Luf, Kiffin Rockwell and Bill were all absent from our little impromptu press meeting, as they were off collecting their Lion Cub, which had been born on a cruise bound from Africa and had since been unwanted by its Brazillian Doctor owner. With their absence, I decided to have a little fun at their expense. “...Bill Thaw is the real hero of the Escadrille...you know, he once strafed an artillery battery until he was out of ammunition! And, you know what he did then?”. The reporter, furiously scribbling, hung on my every word. “Go on!” he urged. “Well, he landed his Nieuport right there on the Bosche side, pulled out his sidearm, and he silenced that damned artillery battery singlehanded, dispatching whatever Bosches he hadn’t got with his Millitraleuse!”. There were several coughs in unison, as the pilots stifled their laughter. Awestruck, the reporter quickly wrote down these details. “Well,” Thenault said, “we had better be off. Back to the front today, you know. Mr. Robinson, it’s always a pleasure”. We excused ourselves and made our way out into the street.

Immediately as we rounded the corner the pilots burst into howling fits of laughter. “Did you see that reporter’s face?” Masson cried out. “He totally bought that stupid story!”. I laughed and threw an arm around his shoulder. “Now just wait until ol’ Bill sees that story in the news!”. Giggling like schoolboys at the reporter’s expense, we made our way towards the Gare de l’Est. Sure enough, we were met at the steps by Bill, Kiffin and Luf. In Luf’s hand was a rope leash - and there it was at his feet - a lion cub! “My god, you weren’t kiddin’!” I cried out, stooping down cautiously to inspect our new mascot. It let out a tired roar and rubbed its face against my knee, and instinctively I fell backwards with a yelp. Kiffin chuckled. “Aw, don’t be scared James! He’s a little saint! Wouldn’t hurt a fly”. To demonstrate the point, he knelt down and rubbed the cub behind the ears. It purred in delight - a sound that sent a chill down my spine. As it yawned and stretched out I saw its razor-claws extend from its paws. “And how you gonna get it back?” Bert Hall asked. “Er…” Kiffin started, but Bill cut him off. “Ah, don’t worry. I have a plan”. He disappeared into the station, reappearing some minutes later grinning and holding up a ticket. I looked over it, shaking my head in disbelief. “A dog ticket, Bill? Come on, pal, you honestly think they’ll buy that?” I asked, with a disbelieving grin on my face.

Our train pulled into the station, the steam from its funnel rolling up and blanketing the ceiling of the station in a great sheet resembling an overcast sky. Into the train we piled, taking up two tables in amongst some other pilots and several nurses. Presently the ticket inspector was along, and we handed off our passes one by one. Then came the moment of truth. Blanchon and I tried to hide our snickering as the inspector stopped dead in his tracks as he reached Thaw. After coming to his senses, the inspector looked down at the dog ticket that Thaw was holding out to him, straight-faced and serious. “What kind of animal is that?” the inspector asked testily. “An African dog” was Thaw’s curt reply. I covered my grin with my hand as Blanchon tucked his face into his tunic, shaking with silent laughter. Slowly the inspector took the ticket, eyed over the cub once more, and slowly turned to make his way down the carriage. No sooner had he done so when our little mascot stretched out, bore his claws, and let out a happy roar.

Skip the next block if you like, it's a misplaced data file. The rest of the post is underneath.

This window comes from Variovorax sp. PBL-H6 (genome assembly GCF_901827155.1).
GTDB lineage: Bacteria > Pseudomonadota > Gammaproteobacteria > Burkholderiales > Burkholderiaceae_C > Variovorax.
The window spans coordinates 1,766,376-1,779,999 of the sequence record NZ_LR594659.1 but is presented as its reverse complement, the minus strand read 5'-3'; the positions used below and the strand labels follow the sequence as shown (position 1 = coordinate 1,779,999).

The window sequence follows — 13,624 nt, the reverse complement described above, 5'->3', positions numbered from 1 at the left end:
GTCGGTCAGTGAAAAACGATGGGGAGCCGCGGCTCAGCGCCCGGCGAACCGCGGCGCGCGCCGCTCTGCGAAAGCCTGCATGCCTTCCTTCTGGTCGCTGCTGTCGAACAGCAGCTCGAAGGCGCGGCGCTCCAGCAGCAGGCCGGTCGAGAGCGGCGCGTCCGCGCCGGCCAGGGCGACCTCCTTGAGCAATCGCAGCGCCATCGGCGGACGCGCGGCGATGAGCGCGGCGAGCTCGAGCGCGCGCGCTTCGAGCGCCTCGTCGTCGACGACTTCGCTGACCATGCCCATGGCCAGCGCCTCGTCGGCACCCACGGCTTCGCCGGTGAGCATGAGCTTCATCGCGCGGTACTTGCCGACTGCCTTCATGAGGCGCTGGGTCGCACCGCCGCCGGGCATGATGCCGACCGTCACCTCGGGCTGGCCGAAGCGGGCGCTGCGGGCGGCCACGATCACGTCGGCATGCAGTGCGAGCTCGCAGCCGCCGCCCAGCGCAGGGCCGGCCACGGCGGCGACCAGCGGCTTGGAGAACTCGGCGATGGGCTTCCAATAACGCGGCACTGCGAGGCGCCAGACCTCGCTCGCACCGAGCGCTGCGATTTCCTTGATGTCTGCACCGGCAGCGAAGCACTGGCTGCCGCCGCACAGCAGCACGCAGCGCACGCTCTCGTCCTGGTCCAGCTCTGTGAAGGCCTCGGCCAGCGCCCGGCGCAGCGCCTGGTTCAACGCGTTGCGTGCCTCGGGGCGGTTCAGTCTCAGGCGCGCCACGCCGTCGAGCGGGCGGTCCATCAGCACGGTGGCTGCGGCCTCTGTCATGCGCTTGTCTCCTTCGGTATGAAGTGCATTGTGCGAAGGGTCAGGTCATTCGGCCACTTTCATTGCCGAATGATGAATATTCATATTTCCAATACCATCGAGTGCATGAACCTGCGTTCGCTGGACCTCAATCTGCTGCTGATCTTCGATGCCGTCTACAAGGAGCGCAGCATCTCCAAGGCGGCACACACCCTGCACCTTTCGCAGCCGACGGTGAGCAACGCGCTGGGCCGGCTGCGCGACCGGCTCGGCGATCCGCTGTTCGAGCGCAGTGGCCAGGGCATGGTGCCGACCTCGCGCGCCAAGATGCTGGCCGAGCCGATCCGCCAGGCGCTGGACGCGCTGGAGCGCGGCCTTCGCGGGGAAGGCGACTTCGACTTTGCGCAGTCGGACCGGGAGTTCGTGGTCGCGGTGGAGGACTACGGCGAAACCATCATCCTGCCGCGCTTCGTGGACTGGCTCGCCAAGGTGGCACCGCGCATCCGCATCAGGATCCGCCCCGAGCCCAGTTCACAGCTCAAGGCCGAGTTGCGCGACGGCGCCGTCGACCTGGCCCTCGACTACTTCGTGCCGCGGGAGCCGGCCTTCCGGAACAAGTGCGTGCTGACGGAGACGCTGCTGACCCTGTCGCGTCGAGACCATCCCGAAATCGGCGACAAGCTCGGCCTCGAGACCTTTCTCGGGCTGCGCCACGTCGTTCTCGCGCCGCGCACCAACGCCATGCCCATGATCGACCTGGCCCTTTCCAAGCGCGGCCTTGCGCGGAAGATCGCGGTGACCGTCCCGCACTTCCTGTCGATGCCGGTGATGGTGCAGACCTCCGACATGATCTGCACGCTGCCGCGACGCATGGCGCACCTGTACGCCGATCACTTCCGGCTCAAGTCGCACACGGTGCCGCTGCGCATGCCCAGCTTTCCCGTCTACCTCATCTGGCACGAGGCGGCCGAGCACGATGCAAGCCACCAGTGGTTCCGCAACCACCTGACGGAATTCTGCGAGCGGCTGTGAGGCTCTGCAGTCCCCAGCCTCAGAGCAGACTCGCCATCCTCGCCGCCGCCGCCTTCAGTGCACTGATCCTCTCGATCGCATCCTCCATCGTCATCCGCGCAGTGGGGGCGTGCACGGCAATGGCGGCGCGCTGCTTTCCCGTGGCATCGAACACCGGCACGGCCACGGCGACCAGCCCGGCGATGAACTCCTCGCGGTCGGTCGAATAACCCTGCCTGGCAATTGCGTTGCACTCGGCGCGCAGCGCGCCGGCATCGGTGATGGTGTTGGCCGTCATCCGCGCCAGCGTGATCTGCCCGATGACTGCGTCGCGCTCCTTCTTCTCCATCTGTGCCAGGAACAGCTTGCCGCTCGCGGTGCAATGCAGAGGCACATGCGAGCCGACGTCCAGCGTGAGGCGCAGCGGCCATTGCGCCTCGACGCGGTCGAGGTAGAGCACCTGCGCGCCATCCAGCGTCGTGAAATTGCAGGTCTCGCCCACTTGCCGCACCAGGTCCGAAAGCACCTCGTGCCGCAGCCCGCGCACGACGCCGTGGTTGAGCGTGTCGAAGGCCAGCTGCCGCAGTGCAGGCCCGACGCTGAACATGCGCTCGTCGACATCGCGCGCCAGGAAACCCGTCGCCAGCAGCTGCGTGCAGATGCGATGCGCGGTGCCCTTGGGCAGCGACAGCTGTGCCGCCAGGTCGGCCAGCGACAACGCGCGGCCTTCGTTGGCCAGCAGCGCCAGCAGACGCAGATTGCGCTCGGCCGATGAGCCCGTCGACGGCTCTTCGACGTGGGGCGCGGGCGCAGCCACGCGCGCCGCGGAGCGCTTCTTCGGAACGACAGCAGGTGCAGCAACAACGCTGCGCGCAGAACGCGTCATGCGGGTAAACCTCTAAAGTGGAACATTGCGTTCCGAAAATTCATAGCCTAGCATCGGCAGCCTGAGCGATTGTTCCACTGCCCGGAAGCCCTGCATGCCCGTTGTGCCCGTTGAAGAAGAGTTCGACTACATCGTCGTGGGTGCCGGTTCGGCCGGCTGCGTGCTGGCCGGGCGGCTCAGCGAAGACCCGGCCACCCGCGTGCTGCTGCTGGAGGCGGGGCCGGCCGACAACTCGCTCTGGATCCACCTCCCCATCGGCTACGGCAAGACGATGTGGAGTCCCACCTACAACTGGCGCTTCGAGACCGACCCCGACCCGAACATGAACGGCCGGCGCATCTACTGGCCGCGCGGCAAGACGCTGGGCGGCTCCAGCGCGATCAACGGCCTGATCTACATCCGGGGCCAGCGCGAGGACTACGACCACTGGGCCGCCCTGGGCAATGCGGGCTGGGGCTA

Chaos ensued. Several of the nurses screamed in terror and bolted out of their seats, fleeing the beast. The ticket inspector fell back, his face flushed in surprise. “Off! Off my train!” he bellowed. “Get that animal off!” The escadrille pilots burst into uncontrollable fits of laughter as Thaw shouted a curse at the ticket inspector. Once the hilarity had died down we were bustled off the train and taken to the station-master, who decreed that we would not be able to travel unless our mascot was caged. With a sigh, I went with Thaw to fetch a cage and we bundled our poor little friend into it. Looking up at us with inquisitive eyes as we stowed him in the luggage carriage, I suddenly felt a stab of guilt. “Sorry, little buddy” I told the lion, which let out a low grumble in reply. “Should we leave him something to drink?” I asked Thaw, who nodded. Producing a plate from his suitcase, he removed a hip flask from his pocket and poured out some whiskey on to the plate, pushing it into the cage. Immediately the little cub started happily lapping it up. I shot Thaw an inquisitive glance, and he shrugged. “He loves the stuff” was his casual response.

On the long train ride back, we discussed the events of our Paris holiday, the news we’d heard about the new German machines, and, of course, we deliberated on what to name our new mascot. We felt it only appropriate that the men that had purchased the beast should get to name it - which included me. After a short chat we decided to name the lion after its favourite drink - and thus, our lion cub was christened ‘Whiskey’.


It was nearing Four O’Clock when we arrived at the station in Luxeuil-les-Bains, and after retrieving a miserable-looking Whiskey from his cage, we headed to Hotel de la Pomme d’Or to arrange our billetts and drop off our suitcases. As if to spite us, the rain was falling heavily in the sector once again, and by the time we had traversed the muddy streets we looked as if we’d never left the front. As we stood by the checking-in desk there was a young scream, and we looked up the staircase to see two young girls, the daughters of the proprietor, staring down at Whiskey. “Oh no,” Thaw muttered, but to our shock the two girls came bounding down the stairs and immediately started fussing over the young cub. I held my breath as Whiskey roared in protest, but before long he had rolled onto his side and allowed the two girls to pet him. I breathed out in shaky relief.